One of the first anti-scam measures introduce to protect the merchants against card fraud from online purchase scams is the card security code(CVC or CVC2). Introduced for the growing number of purchases where the card is not present or Card Verification Value (CVV or CVV2), allowing validation of the card number presented is the original produced by the issuer. Supplying the card security code(CSC) in a transaction is intended to verify that the customer has the card in their possession.
For “card not present” transactions merchants are forbidden from storing the CVV2 once the individual transaction is completed. The idea here is if a database of transaction data is ever compromised, without the CVV2, the stolen information has limited value for online credit frauds. The online payment gateways as part of the Payment Card Industry Data Security Standard (PCI DSS) do not allow to store the CVV2 code, therefore access to these web-based payment interfaces may provide access to complete card numbers, expiration dates, and other transaction information without the CVV2 code.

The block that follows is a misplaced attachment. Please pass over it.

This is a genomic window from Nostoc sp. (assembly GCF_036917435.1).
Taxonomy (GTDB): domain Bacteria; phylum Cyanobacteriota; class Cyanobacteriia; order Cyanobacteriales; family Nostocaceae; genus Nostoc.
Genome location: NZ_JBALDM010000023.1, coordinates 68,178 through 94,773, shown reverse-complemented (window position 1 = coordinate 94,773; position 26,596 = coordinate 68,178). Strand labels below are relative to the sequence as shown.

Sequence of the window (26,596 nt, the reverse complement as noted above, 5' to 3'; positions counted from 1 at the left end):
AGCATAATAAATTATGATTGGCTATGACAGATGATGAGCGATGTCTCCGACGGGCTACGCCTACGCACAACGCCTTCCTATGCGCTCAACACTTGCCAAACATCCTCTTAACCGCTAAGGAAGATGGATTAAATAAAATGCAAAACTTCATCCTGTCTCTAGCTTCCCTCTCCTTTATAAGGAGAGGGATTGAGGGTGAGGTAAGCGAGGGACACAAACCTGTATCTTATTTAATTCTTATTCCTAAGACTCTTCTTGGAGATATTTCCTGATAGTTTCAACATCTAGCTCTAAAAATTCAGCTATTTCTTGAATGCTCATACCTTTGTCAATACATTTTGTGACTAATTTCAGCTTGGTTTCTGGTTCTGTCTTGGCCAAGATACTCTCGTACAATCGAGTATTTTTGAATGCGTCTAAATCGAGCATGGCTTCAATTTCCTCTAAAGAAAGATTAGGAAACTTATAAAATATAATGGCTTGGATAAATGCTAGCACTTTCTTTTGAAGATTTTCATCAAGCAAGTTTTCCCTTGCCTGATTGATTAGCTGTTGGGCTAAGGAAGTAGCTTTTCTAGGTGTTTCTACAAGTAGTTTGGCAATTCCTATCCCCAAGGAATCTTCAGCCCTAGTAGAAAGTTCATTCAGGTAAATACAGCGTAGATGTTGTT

The PCI standard applies to larger merchants who store, process, and transmit cardholder information and. These merchants have the resources to develop their own credit processing solution or are credit card service providers who service smaller merchants with point of sales (POS) devices or online credit card processing web interfaces. Since the CSC is not contained on the magnetic stripe of the card, it is not typically included where the card is presented and handled in a POS device. Some merchants may require the code for their own security standards. These are usually larger merchant chains that use this code to validate a presented card for protection against duplicated cards. Typically, these larger merchants have negotiated better rates from card payment processors based on the lower risk they represent to card issuers, who provide them the interchange services.